16:58 duck1123`: I used to write XSLT templates that produced XSLT. (I feel a bit ashamed of that fact now)

16:58 raek: And he has pretty diagrams too... :-)

16:58 duck1123`: how meta.. ;-)

16:59 Night-hacks: so clojure is not just a bytcode compiler, it has something on top of JVM.

17:00 raek: it has a runtime too. it contains data structures, functions and the concurrency primitives, among other things

17:00 but these are ordinary JVM classes

17:00 after they have been compiled from java or clojure code

17:01 Night-hacks: after compilation

17:01 upwardindex: What is the most common way to host a clojure webapp? GAE?

17:02 Night-hacks: thanks for helps

17:03 raek: Night-hacks: one could imagine a homoiconic version of Java. you would write code in a syntax for ArrayList literals. these literals would be read into ArrayList objects, which would then be compiled into JVM bytecode

17:03 duck1123`: upwardindex: I think it's more common to have your own server and Jetty, but GAE is fairly popular

17:03 raek: then macros would be methods that takes some of this data and returns new data, using the Java ArrayList operations

17:04 upwardindex: duck1123`: Interesting, thanks!

17:04 duck1123`: upwardindex: If you're just getting started on this, you'll probably want to look to Compojure

17:04 Night-hacks: yes, i think how this small feature of lisp is beautiful.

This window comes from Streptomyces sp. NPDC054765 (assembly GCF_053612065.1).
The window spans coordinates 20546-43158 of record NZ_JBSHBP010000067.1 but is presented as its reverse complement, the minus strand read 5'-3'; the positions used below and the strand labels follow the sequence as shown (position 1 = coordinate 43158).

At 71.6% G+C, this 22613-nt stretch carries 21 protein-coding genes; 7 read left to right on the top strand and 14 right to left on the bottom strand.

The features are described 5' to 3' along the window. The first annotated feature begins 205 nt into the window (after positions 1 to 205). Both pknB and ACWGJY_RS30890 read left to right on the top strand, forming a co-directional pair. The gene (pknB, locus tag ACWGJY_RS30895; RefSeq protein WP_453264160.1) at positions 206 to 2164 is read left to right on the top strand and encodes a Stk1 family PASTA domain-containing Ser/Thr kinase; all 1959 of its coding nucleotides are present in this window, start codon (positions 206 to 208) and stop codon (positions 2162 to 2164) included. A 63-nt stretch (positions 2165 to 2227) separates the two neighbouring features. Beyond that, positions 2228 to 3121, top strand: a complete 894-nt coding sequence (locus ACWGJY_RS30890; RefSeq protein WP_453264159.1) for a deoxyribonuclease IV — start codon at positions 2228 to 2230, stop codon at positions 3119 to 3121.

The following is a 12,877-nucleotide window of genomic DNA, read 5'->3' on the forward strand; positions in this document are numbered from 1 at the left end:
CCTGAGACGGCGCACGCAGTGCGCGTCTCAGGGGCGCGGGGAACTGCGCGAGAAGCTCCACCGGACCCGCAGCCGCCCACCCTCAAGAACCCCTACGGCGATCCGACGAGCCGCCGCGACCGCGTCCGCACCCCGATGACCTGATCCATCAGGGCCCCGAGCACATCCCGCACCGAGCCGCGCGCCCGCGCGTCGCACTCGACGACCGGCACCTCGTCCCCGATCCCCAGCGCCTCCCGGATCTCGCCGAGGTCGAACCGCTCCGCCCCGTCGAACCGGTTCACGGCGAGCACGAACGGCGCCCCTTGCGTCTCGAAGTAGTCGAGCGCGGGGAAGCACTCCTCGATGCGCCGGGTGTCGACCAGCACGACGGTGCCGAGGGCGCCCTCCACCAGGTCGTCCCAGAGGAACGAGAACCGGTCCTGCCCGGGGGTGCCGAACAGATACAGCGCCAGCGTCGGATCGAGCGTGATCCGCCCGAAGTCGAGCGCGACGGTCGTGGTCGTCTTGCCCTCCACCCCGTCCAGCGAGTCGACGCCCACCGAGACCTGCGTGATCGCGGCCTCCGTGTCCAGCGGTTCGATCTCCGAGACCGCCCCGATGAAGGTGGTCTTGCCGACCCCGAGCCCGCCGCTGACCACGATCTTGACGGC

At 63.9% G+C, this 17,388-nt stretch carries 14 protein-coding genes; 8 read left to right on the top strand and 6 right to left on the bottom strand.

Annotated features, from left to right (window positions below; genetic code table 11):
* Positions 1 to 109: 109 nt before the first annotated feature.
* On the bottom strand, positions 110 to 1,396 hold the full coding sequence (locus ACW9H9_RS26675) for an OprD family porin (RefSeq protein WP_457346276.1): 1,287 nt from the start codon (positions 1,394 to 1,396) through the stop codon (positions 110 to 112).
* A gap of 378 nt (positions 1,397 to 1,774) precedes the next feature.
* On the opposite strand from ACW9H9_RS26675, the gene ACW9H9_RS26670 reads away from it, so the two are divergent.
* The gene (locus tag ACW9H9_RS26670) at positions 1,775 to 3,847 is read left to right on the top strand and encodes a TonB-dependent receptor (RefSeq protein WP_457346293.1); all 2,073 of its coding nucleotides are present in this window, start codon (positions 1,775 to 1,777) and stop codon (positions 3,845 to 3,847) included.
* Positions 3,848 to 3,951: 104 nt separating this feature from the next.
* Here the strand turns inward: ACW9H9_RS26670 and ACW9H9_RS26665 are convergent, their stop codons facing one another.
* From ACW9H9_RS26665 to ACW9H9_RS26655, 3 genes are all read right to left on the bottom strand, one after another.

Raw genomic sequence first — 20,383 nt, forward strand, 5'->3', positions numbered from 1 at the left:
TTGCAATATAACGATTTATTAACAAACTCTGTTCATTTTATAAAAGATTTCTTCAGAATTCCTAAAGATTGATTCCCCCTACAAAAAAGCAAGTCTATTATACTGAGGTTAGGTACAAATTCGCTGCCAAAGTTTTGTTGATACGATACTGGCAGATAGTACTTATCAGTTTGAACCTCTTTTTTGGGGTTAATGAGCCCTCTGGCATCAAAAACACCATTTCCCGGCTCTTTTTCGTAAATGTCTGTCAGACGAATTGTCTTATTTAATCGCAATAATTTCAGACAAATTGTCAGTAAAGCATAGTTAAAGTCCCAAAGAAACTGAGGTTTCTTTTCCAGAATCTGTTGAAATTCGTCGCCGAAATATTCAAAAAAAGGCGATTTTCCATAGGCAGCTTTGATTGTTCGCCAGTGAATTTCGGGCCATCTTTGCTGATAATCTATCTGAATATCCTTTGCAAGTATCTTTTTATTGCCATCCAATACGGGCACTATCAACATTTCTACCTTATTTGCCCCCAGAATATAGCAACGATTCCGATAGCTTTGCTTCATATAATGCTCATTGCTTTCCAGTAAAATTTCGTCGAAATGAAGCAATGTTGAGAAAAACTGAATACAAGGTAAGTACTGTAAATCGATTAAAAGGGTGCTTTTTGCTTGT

17:06 upwardindex: duck1123`: Yes, but there seems to have been split right? compojure now referes to a group of libraries is that right?

17:07 raek: upwardindex: http://brehaut.net/blog/2011/ring_introduction <-- this is a really good overview

17:07 duck1123`: Well, really Ring is the heart of it all, but Compojure will help you get up and running quickly

17:08 There are a bunch of frameworks that sit on top that privide different ways to build the app

17:08 upwardindex: raek: this seems to be exactly the article i need :D thanks

17:10 I gotta say I'm quite impressed with the quantity and quality of documentation related to clojure

17:42 tufflax: upwardindex finally, someone who doesn't whine about the docs :p

17:43 http://news.ycombinator.com/item?id=2880935 first comment: "I will say that the online documentation IS atrocious and basically impenetrable" hmm I dunno what he has been reading